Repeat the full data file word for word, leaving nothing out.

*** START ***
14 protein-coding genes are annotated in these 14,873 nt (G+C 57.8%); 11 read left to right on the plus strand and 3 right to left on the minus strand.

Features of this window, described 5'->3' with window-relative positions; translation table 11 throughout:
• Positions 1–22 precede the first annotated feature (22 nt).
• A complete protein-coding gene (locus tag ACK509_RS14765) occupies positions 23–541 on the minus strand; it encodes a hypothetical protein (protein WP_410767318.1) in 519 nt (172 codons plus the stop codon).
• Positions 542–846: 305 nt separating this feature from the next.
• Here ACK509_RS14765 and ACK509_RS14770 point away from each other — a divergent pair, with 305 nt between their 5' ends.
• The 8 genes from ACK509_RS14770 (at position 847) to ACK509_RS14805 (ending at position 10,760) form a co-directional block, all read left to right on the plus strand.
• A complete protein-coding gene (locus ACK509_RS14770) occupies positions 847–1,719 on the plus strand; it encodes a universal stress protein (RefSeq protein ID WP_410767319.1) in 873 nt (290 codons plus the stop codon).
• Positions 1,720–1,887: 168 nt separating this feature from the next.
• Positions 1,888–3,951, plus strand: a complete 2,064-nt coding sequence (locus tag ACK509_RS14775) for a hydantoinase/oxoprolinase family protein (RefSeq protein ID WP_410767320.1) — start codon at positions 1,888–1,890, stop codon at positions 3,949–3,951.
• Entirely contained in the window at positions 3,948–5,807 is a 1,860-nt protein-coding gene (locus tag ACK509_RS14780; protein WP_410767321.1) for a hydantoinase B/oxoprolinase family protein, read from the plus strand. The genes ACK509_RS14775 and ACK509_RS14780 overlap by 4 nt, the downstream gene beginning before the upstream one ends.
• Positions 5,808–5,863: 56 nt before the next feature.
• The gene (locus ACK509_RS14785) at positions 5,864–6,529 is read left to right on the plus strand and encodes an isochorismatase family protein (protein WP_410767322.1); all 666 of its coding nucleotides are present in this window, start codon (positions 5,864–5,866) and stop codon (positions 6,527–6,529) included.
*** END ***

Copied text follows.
14 protein-coding genes are annotated in these 14,873 nt (G+C 57.8%); 11 read left to right on the plus strand and 3 right to left on the minus strand.

Features of this window, described 5'->3' with window-relative positions; translation table 11 throughout:
• Positions 1–22 precede the first annotated feature (22 nt).
• A complete protein-coding gene (locus tag ACK509_RS14765) occupies positions 23–541 on the minus strand; it encodes a hypothetical protein (protein WP_410767318.1) in 519 nt (172 codons plus the stop codon).
• Positions 542–846: 305 nt separating this feature from the next.
• Here ACK509_RS14765 and ACK509_RS14770 point away from each other — a divergent pair, with 305 nt between their 5' ends.
• The 8 genes from ACK509_RS14770 (at position 847) to ACK509_RS14805 (ending at position 10,760) form a co-directional block, all read left to right on the plus strand.
• A complete protein-coding gene (locus ACK509_RS14770) occupies positions 847–1,719 on the plus strand; it encodes a universal stress protein (RefSeq protein ID WP_410767319.1) in 873 nt (290 codons plus the stop codon).
• Positions 1,720–1,887: 168 nt separating this feature from the next.
• Positions 1,888–3,951, plus strand: a complete 2,064-nt coding sequence (locus tag ACK509_RS14775) for a hydantoinase/oxoprolinase family protein (RefSeq protein ID WP_410767320.1) — start codon at positions 1,888–1,890, stop codon at positions 3,949–3,951.
• Entirely contained in the window at positions 3,948–5,807 is a 1,860-nt protein-coding gene (locus tag ACK509_RS14780; protein WP_410767321.1) for a hydantoinase B/oxoprolinase family protein, read from the plus strand. The genes ACK509_RS14775 and ACK509_RS14780 overlap by 4 nt, the downstream gene beginning before the upstream one ends.
• Positions 5,808–5,863: 56 nt before the next feature.
• The gene (locus ACK509_RS14785) at positions 5,864–6,529 is read left to right on the plus strand and encodes an isochorismatase family protein (protein WP_410767322.1); all 666 of its coding nucleotides are present in this window, start codon (positions 5,864–5,866) and stop codon (positions 6,527–6,529) included.